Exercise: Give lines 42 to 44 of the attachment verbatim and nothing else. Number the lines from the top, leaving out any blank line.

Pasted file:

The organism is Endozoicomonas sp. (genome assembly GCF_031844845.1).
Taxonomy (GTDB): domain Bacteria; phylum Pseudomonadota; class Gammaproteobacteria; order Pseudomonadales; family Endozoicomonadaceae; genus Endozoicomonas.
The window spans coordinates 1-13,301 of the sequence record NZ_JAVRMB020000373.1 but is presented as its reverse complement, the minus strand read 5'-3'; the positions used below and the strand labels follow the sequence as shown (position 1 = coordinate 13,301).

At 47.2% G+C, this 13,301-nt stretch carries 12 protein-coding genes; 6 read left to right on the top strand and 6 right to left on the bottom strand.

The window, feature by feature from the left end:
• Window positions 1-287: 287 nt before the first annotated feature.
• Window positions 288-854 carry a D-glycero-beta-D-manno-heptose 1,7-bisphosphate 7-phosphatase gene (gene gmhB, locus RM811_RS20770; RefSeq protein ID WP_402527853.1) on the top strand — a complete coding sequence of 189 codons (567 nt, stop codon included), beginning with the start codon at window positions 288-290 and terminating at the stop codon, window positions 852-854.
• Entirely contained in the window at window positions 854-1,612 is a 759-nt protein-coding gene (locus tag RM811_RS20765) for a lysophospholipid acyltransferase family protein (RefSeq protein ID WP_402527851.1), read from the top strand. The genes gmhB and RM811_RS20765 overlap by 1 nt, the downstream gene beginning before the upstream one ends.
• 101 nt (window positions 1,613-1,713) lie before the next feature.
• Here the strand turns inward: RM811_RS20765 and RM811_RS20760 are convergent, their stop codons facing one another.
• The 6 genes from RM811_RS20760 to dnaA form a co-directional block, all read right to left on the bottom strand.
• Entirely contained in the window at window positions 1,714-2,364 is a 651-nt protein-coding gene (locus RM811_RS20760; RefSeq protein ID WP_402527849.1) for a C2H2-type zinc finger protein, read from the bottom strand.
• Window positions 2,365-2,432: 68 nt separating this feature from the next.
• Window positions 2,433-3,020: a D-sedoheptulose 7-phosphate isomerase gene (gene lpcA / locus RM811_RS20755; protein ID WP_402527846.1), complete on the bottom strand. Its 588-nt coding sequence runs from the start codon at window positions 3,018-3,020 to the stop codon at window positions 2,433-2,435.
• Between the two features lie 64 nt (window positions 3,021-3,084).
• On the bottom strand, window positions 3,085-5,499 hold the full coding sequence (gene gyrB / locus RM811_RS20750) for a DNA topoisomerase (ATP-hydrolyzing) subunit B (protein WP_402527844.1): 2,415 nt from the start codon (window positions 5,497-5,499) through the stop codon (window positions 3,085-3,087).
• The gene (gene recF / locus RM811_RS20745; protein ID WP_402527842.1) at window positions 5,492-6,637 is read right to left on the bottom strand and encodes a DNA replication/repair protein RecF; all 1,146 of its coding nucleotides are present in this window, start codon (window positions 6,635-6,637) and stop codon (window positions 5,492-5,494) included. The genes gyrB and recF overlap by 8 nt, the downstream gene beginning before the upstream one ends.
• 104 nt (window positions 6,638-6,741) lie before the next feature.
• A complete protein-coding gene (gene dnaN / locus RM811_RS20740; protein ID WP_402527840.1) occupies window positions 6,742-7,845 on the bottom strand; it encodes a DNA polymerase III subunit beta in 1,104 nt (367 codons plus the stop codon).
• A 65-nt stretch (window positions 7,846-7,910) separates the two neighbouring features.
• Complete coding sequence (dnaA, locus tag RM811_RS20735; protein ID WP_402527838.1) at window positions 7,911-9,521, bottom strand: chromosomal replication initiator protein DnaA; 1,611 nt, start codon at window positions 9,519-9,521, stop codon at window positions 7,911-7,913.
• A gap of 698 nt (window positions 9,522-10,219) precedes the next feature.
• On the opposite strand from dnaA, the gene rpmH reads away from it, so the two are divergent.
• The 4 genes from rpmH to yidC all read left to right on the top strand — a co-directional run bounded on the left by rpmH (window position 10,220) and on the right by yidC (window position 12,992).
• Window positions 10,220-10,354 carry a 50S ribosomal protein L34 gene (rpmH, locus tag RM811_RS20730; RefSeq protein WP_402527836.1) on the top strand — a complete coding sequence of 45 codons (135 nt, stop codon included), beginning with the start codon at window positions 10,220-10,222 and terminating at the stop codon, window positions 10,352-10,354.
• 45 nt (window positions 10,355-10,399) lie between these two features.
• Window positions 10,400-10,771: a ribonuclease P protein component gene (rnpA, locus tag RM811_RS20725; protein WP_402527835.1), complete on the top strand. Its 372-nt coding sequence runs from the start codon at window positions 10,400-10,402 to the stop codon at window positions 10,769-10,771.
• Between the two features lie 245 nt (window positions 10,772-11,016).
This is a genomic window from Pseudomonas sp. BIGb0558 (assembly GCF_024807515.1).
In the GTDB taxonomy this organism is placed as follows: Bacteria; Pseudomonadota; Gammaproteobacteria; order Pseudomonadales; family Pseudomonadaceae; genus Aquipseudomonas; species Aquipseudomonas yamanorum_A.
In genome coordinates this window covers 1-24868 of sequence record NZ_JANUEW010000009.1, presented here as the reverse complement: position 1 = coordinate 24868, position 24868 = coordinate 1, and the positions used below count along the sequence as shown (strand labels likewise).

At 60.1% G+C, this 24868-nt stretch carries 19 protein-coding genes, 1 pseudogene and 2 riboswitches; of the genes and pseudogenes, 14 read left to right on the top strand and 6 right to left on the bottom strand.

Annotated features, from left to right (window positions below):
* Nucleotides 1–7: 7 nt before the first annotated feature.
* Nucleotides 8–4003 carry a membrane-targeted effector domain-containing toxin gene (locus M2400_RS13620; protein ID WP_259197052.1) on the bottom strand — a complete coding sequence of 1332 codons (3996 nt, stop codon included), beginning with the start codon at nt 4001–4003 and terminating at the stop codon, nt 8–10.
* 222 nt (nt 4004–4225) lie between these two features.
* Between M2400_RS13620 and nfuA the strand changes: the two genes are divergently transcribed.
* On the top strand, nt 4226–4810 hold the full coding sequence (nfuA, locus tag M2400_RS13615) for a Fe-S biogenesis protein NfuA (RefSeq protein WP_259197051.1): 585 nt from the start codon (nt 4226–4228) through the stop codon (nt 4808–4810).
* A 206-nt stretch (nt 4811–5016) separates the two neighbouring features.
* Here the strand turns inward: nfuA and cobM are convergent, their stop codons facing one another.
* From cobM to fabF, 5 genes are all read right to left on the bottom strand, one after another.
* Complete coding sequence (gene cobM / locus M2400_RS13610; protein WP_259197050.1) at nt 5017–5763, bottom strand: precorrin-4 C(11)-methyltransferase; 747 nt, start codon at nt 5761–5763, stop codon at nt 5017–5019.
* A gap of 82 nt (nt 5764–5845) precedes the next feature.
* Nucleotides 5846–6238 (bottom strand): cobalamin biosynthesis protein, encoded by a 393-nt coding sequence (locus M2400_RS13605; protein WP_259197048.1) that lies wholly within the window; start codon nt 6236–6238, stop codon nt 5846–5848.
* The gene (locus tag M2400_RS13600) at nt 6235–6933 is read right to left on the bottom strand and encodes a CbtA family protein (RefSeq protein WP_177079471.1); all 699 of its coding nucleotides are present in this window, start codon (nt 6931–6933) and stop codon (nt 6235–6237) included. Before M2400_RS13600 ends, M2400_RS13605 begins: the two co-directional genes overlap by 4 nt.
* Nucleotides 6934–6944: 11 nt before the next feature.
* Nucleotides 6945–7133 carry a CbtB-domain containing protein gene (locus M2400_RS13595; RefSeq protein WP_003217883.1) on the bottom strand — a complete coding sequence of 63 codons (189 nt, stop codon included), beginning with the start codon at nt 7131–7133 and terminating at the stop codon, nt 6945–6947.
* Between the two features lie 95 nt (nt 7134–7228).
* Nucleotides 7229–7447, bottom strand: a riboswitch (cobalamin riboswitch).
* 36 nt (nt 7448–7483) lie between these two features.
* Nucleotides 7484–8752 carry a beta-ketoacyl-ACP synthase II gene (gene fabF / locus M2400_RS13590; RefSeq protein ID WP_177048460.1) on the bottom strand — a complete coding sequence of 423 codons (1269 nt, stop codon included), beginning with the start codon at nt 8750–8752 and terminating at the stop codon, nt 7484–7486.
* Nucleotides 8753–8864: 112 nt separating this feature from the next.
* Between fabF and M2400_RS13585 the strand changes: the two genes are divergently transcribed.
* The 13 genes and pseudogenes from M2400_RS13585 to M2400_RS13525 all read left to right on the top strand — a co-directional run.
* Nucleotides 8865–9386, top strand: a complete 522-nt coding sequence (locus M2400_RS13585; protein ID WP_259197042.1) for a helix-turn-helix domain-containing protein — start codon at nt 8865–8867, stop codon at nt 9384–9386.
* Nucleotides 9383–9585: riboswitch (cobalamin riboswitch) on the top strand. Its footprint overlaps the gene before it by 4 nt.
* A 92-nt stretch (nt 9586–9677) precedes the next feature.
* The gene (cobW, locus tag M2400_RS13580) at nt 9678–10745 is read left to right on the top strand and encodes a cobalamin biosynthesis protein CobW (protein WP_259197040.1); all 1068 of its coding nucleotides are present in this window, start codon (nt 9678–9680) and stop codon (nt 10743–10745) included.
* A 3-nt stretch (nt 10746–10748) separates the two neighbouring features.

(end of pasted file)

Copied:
* Complete coding sequence (gene cobM / locus M2400_RS13610; protein WP_259197050.1) at nt 5017–5763, bottom strand: precorrin-4 C(11)-methyltransferase; 747 nt, start codon at nt 5761–5763, stop codon at nt 5017–5019.
* A gap of 82 nt (nt 5764–5845) precedes the next feature.
* Nucleotides 5846–6238 (bottom strand): cobalamin biosynthesis protein, encoded by a 393-nt coding sequence (locus M2400_RS13605; protein WP_259197048.1) that lies wholly within the window; start codon nt 6236–6238, stop codon nt 5846–5848.